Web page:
Databases have transformed the way many of us interact with historical sources. How much do we actually cite the databases that we use to find our sources? Are certain disciplines more forthcoming in citing databases used than others? Searching JSTOR for references to the database Eighteenth Century Collections Online (ECCO) provides some preliminary evidence that historians reference their databses (in this case, ECCO) much less than other disciplines, but historians’ hesitance to cite ECCO is far from exceptional due to the overall lack of such a practice among scholars as a whole.
Admittedly, the research for this investigation was rather rudimentary, but the results are still telling. The results in this post come from a single search for “Eighteenth Century Collections Online” (in quotes) in JSTOR, which returned over 126 results, published between 2007 and 2014. I also searched the term “ECCO,” but it rendered too many results to evaluate. Moreover, the vast majority of the results used the term “ecco” in ways that had nothing to do with the database. Of 126 results, Fifty of the results came from clearly non-historical journals–for example, PMLA, ELH, Huntington Library Quarterly, etc. Of the remaining 80 journals, the vast majority came from interdisciplinary journals, or “studies” journals, such as Eighteenth Century Studies. Focusing on just one journal that is the most frequent result, Eighteenth Century Studies (nine results, or roughly 7% of the total results), we can more easily see the disparity between the literary and historical disciplines in the citations of ECCO. Of the nine results, six are clearly literary ; two are explicitly historical ; one is a discussion of the limits of ECCO . These numbers suggest that literary scholars are more comfortable with citing the databases with which they work.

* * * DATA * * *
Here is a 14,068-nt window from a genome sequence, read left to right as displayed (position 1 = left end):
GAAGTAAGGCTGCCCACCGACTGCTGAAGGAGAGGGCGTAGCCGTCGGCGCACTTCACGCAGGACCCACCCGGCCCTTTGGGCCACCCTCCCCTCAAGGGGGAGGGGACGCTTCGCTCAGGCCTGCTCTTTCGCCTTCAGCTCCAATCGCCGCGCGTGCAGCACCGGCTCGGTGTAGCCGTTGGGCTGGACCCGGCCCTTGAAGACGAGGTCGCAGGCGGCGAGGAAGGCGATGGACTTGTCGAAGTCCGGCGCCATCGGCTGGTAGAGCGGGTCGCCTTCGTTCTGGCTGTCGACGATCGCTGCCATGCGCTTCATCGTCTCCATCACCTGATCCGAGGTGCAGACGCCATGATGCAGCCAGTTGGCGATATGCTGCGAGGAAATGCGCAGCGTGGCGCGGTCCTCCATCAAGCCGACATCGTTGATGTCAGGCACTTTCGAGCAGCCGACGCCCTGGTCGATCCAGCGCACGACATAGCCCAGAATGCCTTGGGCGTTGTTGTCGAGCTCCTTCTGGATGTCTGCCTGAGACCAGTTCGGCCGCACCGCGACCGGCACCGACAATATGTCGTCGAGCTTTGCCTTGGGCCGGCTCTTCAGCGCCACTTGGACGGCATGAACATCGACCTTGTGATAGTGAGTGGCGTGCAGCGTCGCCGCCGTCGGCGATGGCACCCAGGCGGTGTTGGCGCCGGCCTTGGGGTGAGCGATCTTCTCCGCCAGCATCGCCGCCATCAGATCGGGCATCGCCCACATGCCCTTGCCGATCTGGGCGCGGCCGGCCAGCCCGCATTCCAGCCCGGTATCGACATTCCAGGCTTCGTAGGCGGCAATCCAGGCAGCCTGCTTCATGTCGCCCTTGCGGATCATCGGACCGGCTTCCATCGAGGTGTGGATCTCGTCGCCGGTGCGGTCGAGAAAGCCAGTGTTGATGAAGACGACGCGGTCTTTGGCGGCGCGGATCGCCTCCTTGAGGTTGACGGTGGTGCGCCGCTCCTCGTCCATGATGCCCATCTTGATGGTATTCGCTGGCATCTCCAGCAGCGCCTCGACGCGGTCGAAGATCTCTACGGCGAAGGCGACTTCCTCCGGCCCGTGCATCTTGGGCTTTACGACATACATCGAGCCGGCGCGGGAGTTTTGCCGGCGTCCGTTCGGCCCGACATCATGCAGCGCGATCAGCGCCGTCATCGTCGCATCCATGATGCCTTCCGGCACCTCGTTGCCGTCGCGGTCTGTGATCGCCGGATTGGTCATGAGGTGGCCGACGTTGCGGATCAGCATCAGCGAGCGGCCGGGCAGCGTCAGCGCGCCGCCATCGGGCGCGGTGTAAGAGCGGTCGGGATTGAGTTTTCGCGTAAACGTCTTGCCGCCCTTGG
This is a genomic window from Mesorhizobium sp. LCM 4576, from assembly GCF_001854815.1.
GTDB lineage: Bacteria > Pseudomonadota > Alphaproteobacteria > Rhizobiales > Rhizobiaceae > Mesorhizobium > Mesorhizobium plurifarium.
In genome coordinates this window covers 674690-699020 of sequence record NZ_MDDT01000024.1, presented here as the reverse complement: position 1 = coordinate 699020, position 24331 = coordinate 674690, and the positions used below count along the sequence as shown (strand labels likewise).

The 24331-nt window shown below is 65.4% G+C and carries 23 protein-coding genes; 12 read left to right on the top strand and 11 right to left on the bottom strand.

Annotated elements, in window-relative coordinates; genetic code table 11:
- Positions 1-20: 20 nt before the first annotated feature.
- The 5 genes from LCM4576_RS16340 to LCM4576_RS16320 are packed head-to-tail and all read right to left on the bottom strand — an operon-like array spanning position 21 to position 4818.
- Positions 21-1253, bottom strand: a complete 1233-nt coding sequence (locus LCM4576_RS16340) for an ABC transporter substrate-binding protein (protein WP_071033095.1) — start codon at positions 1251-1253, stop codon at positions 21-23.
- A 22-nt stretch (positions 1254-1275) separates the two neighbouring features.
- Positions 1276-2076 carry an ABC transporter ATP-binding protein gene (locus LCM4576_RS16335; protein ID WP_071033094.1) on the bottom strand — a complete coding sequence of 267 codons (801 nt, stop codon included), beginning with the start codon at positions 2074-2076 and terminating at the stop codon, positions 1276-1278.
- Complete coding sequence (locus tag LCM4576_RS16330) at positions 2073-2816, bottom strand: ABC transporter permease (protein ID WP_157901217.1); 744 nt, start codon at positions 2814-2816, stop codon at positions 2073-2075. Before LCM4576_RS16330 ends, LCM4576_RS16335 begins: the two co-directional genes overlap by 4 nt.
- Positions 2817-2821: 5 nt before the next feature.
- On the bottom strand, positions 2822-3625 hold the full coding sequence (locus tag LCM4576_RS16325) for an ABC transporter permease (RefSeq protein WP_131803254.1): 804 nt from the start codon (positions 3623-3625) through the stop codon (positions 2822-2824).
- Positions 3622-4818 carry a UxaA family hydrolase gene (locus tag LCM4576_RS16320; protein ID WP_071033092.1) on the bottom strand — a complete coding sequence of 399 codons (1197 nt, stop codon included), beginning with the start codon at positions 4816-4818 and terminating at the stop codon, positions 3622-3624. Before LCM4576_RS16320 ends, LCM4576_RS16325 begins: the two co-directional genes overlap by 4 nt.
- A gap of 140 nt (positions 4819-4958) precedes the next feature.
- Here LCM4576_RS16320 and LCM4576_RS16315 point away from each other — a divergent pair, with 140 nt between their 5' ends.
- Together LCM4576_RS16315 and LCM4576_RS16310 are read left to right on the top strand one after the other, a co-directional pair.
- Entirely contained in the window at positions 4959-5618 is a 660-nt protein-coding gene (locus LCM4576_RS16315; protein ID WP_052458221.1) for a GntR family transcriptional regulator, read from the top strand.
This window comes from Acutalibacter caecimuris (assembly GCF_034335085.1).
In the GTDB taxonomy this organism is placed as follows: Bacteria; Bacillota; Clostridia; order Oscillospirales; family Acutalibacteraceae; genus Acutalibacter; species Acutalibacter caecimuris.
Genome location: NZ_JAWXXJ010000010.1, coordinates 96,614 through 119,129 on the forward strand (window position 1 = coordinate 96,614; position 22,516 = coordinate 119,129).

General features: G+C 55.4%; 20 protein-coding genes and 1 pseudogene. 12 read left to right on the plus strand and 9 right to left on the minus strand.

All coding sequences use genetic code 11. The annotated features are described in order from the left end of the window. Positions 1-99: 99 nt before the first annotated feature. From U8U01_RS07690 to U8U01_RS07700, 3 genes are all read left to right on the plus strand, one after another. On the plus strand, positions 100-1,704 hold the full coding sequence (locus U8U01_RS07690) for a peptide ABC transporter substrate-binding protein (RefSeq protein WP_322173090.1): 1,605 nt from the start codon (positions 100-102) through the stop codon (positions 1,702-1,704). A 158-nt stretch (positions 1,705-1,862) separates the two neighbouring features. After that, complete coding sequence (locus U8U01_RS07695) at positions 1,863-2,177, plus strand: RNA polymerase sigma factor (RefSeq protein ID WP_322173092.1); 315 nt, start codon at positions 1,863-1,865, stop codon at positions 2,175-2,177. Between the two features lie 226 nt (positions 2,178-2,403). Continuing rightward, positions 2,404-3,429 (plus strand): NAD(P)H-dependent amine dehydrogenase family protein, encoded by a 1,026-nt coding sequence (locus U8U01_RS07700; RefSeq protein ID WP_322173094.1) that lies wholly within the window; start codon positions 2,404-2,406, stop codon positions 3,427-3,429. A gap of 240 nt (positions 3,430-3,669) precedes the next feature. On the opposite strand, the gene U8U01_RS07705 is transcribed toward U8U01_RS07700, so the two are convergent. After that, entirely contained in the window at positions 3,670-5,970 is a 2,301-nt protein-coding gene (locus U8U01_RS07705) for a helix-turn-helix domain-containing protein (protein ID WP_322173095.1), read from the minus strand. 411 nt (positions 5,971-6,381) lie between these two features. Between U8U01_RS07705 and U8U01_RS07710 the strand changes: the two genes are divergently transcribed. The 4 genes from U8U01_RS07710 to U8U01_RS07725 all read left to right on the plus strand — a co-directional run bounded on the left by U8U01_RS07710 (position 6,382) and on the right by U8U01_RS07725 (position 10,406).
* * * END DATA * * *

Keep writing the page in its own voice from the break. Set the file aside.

Nevertheless, the very small numbers suggest that very few articles actually cite the databases in use. Conservatively estimating an average of five articles per quarterly publication, 140 articles have been published through Eighteenth-Century Studies between 2007 and 2013. To assume that only nine of those 140 (or 6.5%) actively used ECCO in their research seems to be folly. Historians–from this admittedly limited sampling–seem to be bringing up the rear in what can hardly even be called a trend to cite the databases through which scholars reach their sources.
1. Brandy Lain Schillace, “‘Temporary Failure of Mind’: Deja Vu and Epilepsy in Radcliffe’s ‘The Mysteries of Udolpho,'” Eighteenth-Century Studies 42:2 (winter 2009): 273-287; Mary Helen McMurran, “The New Cosmopolitanism and the Eighteenth Century,” Eighteenth-Century Studies 47:1 (Fall 2013): 19-38; Laura Baudot, “An Air of History: Joseph Wright’s and Robert Boyle’s Air Pump Narratives,” Eighteenth-Century Studies 46:1 (Fall 2012): 1-28; Alex Wetmore, “Sympathy Machines: Men of Feeling and the Automaton,” Eighteenth-Century Studies 43:1 (Fall 2009): 37-54; Ala Alryyes, “War at a Distance: Court-Martial Narratives in the Eighteenth Century,” Eighteenth-Century Studies 41:4 (summer 2008): 525-542; Patrick C. Fleming, “The Rise of the Moral Tale: Children’s Literature, the Novel, and ‘The Governess,'” Eighteenth-Century Studies 46:1 (summer 2013): 463-477; Scott M. Cleary, “Castles in the Air: Christopher Smart and the Concept of System,” Eighteenth-Century Studies 43:2 (winter 2010): 193-206. All accessed through JSTOR.
2. Peter Walmsley, “Whigs in Heaven: Elizabeth Rowe’s ‘Friendship in Death,” Eighteenth-Century Studies 44:3 (spring 2011): 315-330; James Chandler, “Edgeworth and the Lunar Enlightenment,” Eighteenth-Century Studies 45:1 (Fall 2011): 87-104. Both accessed through JSTOR.
3. Patrick Spedding, “The New Machine”: Discovering the Limits of ECCO,” Eighteenth-Century Studies 44:4 (summer 2011): 437-453, accessed through JSTOR.